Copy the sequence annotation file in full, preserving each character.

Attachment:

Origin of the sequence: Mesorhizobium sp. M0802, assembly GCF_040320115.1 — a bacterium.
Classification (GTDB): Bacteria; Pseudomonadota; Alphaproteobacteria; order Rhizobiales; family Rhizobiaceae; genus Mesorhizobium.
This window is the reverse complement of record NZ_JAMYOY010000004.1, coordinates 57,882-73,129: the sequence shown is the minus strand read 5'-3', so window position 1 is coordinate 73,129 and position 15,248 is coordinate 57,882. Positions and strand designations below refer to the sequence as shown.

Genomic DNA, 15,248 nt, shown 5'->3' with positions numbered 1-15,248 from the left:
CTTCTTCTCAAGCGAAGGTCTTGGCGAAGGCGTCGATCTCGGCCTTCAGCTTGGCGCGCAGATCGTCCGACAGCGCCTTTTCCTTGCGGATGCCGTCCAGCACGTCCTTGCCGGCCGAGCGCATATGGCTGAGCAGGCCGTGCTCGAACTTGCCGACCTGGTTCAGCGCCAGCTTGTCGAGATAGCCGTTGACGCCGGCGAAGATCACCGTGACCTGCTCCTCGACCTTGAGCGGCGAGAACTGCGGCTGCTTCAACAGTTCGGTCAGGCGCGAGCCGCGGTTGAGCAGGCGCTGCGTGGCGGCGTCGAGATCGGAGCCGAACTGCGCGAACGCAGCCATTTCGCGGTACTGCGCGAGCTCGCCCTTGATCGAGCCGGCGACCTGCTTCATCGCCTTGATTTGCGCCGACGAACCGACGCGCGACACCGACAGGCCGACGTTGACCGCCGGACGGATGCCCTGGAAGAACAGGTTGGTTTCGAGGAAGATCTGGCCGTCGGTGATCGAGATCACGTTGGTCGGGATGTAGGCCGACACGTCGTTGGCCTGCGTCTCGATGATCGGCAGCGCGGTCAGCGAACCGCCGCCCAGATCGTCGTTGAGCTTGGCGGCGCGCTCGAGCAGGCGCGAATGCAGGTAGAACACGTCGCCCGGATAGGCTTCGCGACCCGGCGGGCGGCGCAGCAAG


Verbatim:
Origin of the sequence: Mesorhizobium sp. M0802, assembly GCF_040320115.1 — a bacterium.
Classification (GTDB): Bacteria; Pseudomonadota; Alphaproteobacteria; order Rhizobiales; family Rhizobiaceae; genus Mesorhizobium.
This window is the reverse complement of record NZ_JAMYOY010000004.1, coordinates 57,882-73,129: the sequence shown is the minus strand read 5'-3', so window position 1 is coordinate 73,129 and position 15,248 is coordinate 57,882. Positions and strand designations below refer to the sequence as shown.

Genomic DNA, 15,248 nt, shown 5'->3' with positions numbered 1-15,248 from the left:
CTTCTTCTCAAGCGAAGGTCTTGGCGAAGGCGTCGATCTCGGCCTTCAGCTTGGCGCGCAGATCGTCCGACAGCGCCTTTTCCTTGCGGATGCCGTCCAGCACGTCCTTGCCGGCCGAGCGCATATGGCTGAGCAGGCCGTGCTCGAACTTGCCGACCTGGTTCAGCGCCAGCTTGTCGAGATAGCCGTTGACGCCGGCGAAGATCACCGTGACCTGCTCCTCGACCTTGAGCGGCGAGAACTGCGGCTGCTTCAACAGTTCGGTCAGGCGCGAGCCGCGGTTGAGCAGGCGCTGCGTGGCGGCGTCGAGATCGGAGCCGAACTGCGCGAACGCAGCCATTTCGCGGTACTGCGCGAGCTCGCCCTTGATCGAGCCGGCGACCTGCTTCATCGCCTTGATTTGCGCCGACGAACCGACGCGCGACACCGACAGGCCGACGTTGACCGCCGGACGGATGCCCTGGAAGAACAGGTTGGTTTCGAGGAAGATCTGGCCGTCGGTGATCGAGATCACGTTGGTCGGGATGTAGGCCGACACGTCGTTGGCCTGCGTCTCGATGATCGGCAGCGCGGTCAGCGAACCGCCGCCCAGATCGTCGTTGAGCTTGGCGGCGCGCTCGAGCAGGCGCGAATGCAGGTAGAACACGTCGCCCGGATAGGCTTCGCGACCCGGCGGGCGGCGCAGCAAG